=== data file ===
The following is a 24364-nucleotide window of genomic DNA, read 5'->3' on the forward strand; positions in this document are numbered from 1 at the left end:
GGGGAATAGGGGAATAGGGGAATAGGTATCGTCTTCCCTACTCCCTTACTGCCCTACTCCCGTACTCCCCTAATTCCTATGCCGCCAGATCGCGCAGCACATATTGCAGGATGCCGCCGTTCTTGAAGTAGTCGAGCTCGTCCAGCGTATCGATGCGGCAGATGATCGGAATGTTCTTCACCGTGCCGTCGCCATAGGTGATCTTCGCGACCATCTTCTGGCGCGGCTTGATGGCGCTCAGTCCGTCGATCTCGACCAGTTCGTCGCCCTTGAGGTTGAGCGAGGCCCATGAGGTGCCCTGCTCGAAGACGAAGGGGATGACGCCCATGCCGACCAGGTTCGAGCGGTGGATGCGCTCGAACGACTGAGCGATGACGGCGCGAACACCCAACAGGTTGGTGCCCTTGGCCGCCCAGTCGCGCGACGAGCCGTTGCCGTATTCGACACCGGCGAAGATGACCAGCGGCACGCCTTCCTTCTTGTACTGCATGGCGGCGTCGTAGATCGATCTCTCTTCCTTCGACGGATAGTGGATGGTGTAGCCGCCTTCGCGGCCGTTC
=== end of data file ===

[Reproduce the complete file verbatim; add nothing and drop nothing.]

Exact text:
The following is a 24364-nucleotide window of genomic DNA, read 5'->3' on the forward strand; positions in this document are numbered from 1 at the left end:
GGGGAATAGGGGAATAGGGGAATAGGTATCGTCTTCCCTACTCCCTTACTGCCCTACTCCCGTACTCCCCTAATTCCTATGCCGCCAGATCGCGCAGCACATATTGCAGGATGCCGCCGTTCTTGAAGTAGTCGAGCTCGTCCAGCGTATCGATGCGGCAGATGATCGGAATGTTCTTCACCGTGCCGTCGCCATAGGTGATCTTCGCGACCATCTTCTGGCGCGGCTTGATGGCGCTCAGTCCGTCGATCTCGACCAGTTCGTCGCCCTTGAGGTTGAGCGAGGCCCATGAGGTGCCCTGCTCGAAGACGAAGGGGATGACGCCCATGCCGACCAGGTTCGAGCGGTGGATGCGCTCGAACGACTGAGCGATGACGGCGCGAACACCCAACAGGTTGGTGCCCTTGGCCGCCCAGTCGCGCGACGAGCCGTTGCCGTATTCGACACCGGCGAAGATGACCAGCGGCACGCCTTCCTTCTTGTACTGCATGGCGGCGTCGTAGATCGATCTCTCTTCCTTCGACGGATAGTGGATGGTGTAGCCGCCTTCGCGGCCGTTC